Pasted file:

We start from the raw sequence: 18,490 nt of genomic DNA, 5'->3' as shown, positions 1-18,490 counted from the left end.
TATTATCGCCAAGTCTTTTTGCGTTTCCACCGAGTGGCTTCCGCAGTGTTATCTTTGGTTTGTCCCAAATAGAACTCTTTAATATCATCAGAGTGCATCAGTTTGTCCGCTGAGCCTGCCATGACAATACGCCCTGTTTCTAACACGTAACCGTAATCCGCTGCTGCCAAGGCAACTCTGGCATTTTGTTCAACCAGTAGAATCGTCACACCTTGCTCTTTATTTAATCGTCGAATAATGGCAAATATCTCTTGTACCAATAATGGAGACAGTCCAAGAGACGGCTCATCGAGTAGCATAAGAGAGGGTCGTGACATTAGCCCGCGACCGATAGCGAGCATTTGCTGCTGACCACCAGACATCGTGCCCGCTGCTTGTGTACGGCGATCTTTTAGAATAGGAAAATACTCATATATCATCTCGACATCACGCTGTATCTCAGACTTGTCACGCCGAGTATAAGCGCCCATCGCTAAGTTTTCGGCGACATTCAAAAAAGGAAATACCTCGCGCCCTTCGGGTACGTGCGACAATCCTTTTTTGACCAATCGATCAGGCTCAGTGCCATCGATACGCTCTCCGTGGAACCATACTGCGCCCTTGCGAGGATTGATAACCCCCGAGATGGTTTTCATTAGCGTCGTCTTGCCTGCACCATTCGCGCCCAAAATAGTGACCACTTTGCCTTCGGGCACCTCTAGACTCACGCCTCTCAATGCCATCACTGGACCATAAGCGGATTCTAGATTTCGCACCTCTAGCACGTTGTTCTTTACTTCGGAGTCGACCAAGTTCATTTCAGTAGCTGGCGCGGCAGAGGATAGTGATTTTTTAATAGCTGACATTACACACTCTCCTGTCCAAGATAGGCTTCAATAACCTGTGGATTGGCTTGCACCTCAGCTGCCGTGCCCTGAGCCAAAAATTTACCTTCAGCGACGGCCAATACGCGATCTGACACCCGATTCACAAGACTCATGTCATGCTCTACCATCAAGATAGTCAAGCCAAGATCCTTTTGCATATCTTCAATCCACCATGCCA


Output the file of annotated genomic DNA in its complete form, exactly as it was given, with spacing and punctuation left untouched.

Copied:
We start from the raw sequence: 18,490 nt of genomic DNA, 5'->3' as shown, positions 1-18,490 counted from the left end.
TATTATCGCCAAGTCTTTTTGCGTTTCCACCGAGTGGCTTCCGCAGTGTTATCTTTGGTTTGTCCCAAATAGAACTCTTTAATATCATCAGAGTGCATCAGTTTGTCCGCTGAGCCTGCCATGACAATACGCCCTGTTTCTAACACGTAACCGTAATCCGCTGCTGCCAAGGCAACTCTGGCATTTTGTTCAACCAGTAGAATCGTCACACCTTGCTCTTTATTTAATCGTCGAATAATGGCAAATATCTCTTGTACCAATAATGGAGACAGTCCAAGAGACGGCTCATCGAGTAGCATAAGAGAGGGTCGTGACATTAGCCCGCGACCGATAGCGAGCATTTGCTGCTGACCACCAGACATCGTGCCCGCTGCTTGTGTACGGCGATCTTTTAGAATAGGAAAATACTCATATATCATCTCGACATCACGCTGTATCTCAGACTTGTCACGCCGAGTATAAGCGCCCATCGCTAAGTTTTCGGCGACATTCAAAAAAGGAAATACCTCGCGCCCTTCGGGTACGTGCGACAATCCTTTTTTGACCAATCGATCAGGCTCAGTGCCATCGATACGCTCTCCGTGGAACCATACTGCGCCCTTGCGAGGATTGATAACCCCCGAGATGGTTTTCATTAGCGTCGTCTTGCCTGCACCATTCGCGCCCAAAATAGTGACCACTTTGCCTTCGGGCACCTCTAGACTCACGCCTCTCAATGCCATCACTGGACCATAAGCGGATTCTAGATTTCGCACCTCTAGCACGTTGTTCTTTACTTCGGAGTCGACCAAGTTCATTTCAGTAGCTGGCGCGGCAGAGGATAGTGATTTTTTAATAGCTGACATTACACACTCTCCTGTCCAAGATAGGCTTCAATAACCTGTGGATTGGCTTGCACCTCAGCTGCCGTGCCCTGAGCCAAAAATTTACCTTCAGCGACGGCCAATACGCGATCTGACACCCGATTCACAAGACTCATGTCATGCTCTACCATCAAGATAGTCAAGCCAAGATCCTTTTGCATATCTTCAATCCACCATGCCA